Important question from a reader -
I have come to believe that motivation is a limited and renewable resource. My day job as a trader is intense and stressful and I am left with little motivation by the end of the day. I have realized that I need to shift from working hard to working smart. In my case, this means giving away maintenance tasks to others while I work on new creative projects. Unfortunately, this is a challenge because I take on too much responsibility over my creations. I am hesitant to hand things off to others because I tend to micromanage. I need to learn how to let go of old responsibilities so I can take on new, and more profitable ones.
I suffered through the same thing.
You're probably a maximizer.
From Wikipedia -
"Satisficing... is a decision-making strategy that attempts to meet criteria for adequacy, rather than to identify an optimal solution. A satisficing strategy may often be (near) optimal if the costs of the decision-making process itself, such as the cost of obtaining complete information, are considered in the outcome calculus.
The word satisfice was coined by Herbert Simon in 1956. He pointed out that human beings lack the cognitive resources to maximize: we usually do not know the relevant probabilities of outcomes, we can rarely evaluate all outcomes with sufficient precision, and our memories are weak and unreliable. A more realistic approach to rationality takes into account these limitations: This is called bounded rationality."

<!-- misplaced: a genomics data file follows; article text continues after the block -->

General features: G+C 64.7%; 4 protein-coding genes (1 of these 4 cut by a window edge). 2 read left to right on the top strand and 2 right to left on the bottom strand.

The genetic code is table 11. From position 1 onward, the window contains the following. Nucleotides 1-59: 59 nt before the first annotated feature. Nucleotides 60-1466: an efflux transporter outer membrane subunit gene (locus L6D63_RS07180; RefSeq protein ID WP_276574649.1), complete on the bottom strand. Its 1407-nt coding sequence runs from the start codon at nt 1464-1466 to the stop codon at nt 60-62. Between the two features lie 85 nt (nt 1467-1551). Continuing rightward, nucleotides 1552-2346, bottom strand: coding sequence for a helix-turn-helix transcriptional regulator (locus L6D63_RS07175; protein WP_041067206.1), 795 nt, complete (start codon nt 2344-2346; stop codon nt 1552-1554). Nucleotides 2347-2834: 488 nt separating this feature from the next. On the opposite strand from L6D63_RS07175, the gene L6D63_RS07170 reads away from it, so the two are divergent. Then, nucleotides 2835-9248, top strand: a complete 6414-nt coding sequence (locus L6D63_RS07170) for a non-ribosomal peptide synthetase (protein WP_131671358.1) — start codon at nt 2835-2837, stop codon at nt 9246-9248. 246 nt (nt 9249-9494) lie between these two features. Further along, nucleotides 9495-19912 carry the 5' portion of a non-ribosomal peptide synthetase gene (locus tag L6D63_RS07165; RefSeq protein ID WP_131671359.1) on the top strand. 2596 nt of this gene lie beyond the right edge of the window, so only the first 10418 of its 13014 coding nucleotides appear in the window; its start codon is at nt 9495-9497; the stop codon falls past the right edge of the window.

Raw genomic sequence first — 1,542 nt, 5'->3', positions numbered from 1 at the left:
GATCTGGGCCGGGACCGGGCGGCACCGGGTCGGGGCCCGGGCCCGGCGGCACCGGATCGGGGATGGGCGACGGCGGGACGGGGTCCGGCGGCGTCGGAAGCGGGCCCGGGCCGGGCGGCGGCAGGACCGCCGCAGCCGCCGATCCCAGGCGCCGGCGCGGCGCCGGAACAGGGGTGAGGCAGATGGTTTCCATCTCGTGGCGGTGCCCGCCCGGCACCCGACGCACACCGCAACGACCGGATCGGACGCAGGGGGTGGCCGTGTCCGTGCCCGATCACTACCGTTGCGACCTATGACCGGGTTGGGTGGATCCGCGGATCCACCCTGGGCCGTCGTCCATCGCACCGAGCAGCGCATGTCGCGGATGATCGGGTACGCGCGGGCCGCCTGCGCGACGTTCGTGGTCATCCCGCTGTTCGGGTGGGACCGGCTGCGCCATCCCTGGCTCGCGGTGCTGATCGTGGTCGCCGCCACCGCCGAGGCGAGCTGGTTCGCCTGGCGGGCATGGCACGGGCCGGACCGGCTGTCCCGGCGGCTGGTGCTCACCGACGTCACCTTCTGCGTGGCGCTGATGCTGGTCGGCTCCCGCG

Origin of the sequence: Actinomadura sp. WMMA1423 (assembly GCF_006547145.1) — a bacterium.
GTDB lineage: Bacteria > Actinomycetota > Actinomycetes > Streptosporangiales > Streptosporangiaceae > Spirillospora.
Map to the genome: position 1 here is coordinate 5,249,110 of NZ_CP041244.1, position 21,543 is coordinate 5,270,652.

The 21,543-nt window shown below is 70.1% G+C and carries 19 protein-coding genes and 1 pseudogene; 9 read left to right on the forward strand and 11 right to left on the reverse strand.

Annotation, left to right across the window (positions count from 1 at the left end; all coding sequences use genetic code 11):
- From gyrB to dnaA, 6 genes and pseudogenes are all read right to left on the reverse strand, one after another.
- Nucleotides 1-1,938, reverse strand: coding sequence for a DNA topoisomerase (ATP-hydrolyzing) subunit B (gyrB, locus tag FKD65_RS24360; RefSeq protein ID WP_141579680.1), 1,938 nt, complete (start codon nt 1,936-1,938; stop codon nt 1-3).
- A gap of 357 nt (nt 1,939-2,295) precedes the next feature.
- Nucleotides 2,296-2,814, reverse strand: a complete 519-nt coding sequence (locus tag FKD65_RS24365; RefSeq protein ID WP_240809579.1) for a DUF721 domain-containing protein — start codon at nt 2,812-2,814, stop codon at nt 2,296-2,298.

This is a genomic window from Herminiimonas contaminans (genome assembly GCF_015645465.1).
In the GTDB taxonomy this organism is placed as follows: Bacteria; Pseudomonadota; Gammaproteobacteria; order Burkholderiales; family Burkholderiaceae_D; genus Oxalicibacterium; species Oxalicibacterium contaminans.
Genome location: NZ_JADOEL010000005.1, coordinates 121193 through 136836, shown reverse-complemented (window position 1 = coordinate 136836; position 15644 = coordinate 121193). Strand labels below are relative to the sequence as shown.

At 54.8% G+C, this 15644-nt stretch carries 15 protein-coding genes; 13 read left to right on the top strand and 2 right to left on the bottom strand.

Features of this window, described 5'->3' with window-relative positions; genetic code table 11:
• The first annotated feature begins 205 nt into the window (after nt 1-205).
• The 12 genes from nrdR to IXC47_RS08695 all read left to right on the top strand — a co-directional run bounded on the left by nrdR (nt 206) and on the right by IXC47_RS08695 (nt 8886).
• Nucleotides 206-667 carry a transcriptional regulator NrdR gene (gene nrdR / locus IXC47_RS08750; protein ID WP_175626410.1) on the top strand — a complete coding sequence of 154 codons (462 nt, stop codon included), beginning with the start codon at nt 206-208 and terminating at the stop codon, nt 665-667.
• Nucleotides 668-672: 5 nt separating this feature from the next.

Popularized in Barry Schwartz's Paradox of Choice.
Basically, maximizers try to get everything as perfect as possible, and feel let down if they don't get it perfect. Ironically, maximizers actually accomplish less than satisficers. Satisficers set minimum parameters for success and make sure they're met.
How do you delegate? You set minimum standards, write them down, communicate them clearly, and then let go of the fact that things won't be perfect. In fact, the job done will probably be worse than if you did it yourself, but it doesn't matter as long as it meets your base standards - and it frees up your time to do more.
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